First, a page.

This Pride Month, the Pulitzer Center hosted a webinar to discuss reporting on global LGBTQ+ communities. Despite major progress for the rights of LGBTQ+ people around the world, acceptance of queer and transgender people in society remains sharply divided and influenced by regional culture.
Pulitzer Center grantees Don Kevin Hapal, Mahmoud Hassino, Ankur Paliwal, and Ester Pinheiro shared their experiences reporting in the Philippines, Turkey, India, and Brazil, respectively. Although many countries no longer have legislation criminalizing homosexuality, public understanding and opinion of LGBTQ+ people still varies.
“We know that court judgements don’t change cultures,” Paliwal said. “They don't reach a lot of people, and they don't change mindsets, which is why stories like these are needed and they are needed in different languages. They need to be accessible.”
Each of the panelists shared insights into cultural perceptions and treatments of the LGBTQ+ community in their countries, sharing their approaches and practices to build trust and prioritize the safety of their sources.
“One thing we did to support [the sources] was make it very clear from the beginning what the aim of this project was,” Pinheiro said. “[We were] being very transparent with them on how the questions would be going, what kind of level of narratives that were going to share, and making sure that they were comfortable talking about their experiences.”
The grantees also spoke to the importance of diversifying media coverage of LGBTQ+ people. While it is important to report on challenges and issues, positive stories about queer communities and inclusion of LGBTQ+ voices in other beats assist in shifting public narratives.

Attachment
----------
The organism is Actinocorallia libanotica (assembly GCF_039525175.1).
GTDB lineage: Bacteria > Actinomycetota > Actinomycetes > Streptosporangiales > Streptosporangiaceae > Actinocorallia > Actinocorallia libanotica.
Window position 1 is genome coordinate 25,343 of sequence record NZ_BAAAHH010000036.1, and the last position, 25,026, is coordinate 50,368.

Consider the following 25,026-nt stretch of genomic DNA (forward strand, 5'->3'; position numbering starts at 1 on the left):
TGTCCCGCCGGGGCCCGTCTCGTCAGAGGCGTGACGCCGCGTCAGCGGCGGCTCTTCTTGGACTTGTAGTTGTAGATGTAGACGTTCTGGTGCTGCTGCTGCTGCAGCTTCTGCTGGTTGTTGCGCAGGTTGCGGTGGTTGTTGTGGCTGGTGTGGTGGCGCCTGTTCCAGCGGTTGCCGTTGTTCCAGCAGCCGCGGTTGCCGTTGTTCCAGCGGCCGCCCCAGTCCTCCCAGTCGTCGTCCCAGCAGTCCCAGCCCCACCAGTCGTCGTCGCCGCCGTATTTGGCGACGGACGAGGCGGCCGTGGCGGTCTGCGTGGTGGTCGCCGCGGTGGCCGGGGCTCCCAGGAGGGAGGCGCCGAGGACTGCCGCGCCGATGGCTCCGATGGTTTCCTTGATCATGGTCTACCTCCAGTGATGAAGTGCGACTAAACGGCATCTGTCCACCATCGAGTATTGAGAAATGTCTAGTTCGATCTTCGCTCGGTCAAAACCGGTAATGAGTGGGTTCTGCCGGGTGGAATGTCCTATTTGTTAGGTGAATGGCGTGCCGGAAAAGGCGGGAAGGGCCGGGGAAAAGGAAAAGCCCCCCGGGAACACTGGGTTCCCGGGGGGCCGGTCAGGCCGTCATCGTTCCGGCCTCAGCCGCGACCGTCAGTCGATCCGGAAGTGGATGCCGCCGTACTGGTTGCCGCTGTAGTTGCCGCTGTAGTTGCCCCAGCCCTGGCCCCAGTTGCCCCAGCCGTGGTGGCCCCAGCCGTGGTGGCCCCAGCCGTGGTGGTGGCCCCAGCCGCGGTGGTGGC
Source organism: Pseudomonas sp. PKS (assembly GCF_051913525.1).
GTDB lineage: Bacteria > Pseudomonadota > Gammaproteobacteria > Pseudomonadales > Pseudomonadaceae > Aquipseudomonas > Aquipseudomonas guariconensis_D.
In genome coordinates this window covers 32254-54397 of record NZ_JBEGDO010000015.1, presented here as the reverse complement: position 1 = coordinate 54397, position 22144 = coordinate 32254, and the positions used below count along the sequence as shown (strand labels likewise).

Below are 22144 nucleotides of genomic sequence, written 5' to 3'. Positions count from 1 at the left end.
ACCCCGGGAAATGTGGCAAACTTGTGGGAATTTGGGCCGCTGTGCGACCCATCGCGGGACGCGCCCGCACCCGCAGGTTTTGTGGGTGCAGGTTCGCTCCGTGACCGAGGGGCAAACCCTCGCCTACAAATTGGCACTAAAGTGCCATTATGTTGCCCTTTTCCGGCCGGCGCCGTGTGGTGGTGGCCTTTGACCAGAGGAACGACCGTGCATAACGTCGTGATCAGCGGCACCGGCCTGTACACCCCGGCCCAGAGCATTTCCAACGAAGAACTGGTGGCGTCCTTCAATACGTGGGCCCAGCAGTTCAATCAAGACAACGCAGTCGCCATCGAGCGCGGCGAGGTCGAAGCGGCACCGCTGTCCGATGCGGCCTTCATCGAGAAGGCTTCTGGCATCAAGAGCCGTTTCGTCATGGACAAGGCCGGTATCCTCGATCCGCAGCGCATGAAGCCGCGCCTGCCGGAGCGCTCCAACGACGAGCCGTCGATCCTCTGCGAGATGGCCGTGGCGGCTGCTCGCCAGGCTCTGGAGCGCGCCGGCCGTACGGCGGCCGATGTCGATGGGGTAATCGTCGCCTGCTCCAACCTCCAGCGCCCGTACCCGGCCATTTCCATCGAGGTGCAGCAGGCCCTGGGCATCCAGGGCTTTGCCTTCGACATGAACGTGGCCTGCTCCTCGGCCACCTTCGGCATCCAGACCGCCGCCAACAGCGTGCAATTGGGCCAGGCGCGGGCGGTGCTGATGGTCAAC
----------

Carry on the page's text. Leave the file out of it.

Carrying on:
“I think one problem is that a lot of people who are not LGBTQ+ find it hard to relate to our struggles because they live in very different realities,” Hapal said. “They may not even read our stories if they're all about the struggles and sad realities. So I think, even slowly, if they're seeing us in broader topics, this helps humanize us and hopefully help them have more empathy towards us as fellow, complex human beings.”
Learn more about the panelists:
- Don Kevin Hapal is a journalist specializing in propaganda and disinformation research. His Pulitzer Center-supported project, PRIDE and Prejudice: Lies Hound the Philippines’ Queer Anti-Discrimination Bill, applied data forensics to investigate disinformation around legal protection against the abuse and discrimination of the Filipino queer community. He has written extensively about state-sponsored propaganda, disinformation, and red-tagging, the malicious blacklisting of individuals or organizations as communists or terrorists.
- Presented by Mahmoud Hassino, the I Am Not Your Refugee podcast series looks at refugee-led projects, including an LGBTQ+ refugee network in Turkey. Hassino set up Syria’s first LGBTQ+ magazine, Mawaleh, and presented and produced a podcast series before he was forced to leave in 2011.
- Ankur Paliwal’s project, Queer Lives in India, tells stories of the LGBTQ+ community living in a deeply homophobic and transphobic culture. Paliwal is an independent science journalist who has reported from India, Ethiopia, Kenya, Ghana, Tanzania, Germany, and the United States for Scientific American, Nautilus, GQ, PBS, and several Indian news publications.
- Ester Pinheiro is a Brazilian journalist; her Pulitzer Center-supported project, Beyond the Land of "Cordiality," highlights transgender and queer people living in Brazil, the country with the largest number of murdered trans people. Pinheiro produces the podcast Feminismos del Sur, which deepens and echoes the voices of women in Latin America.
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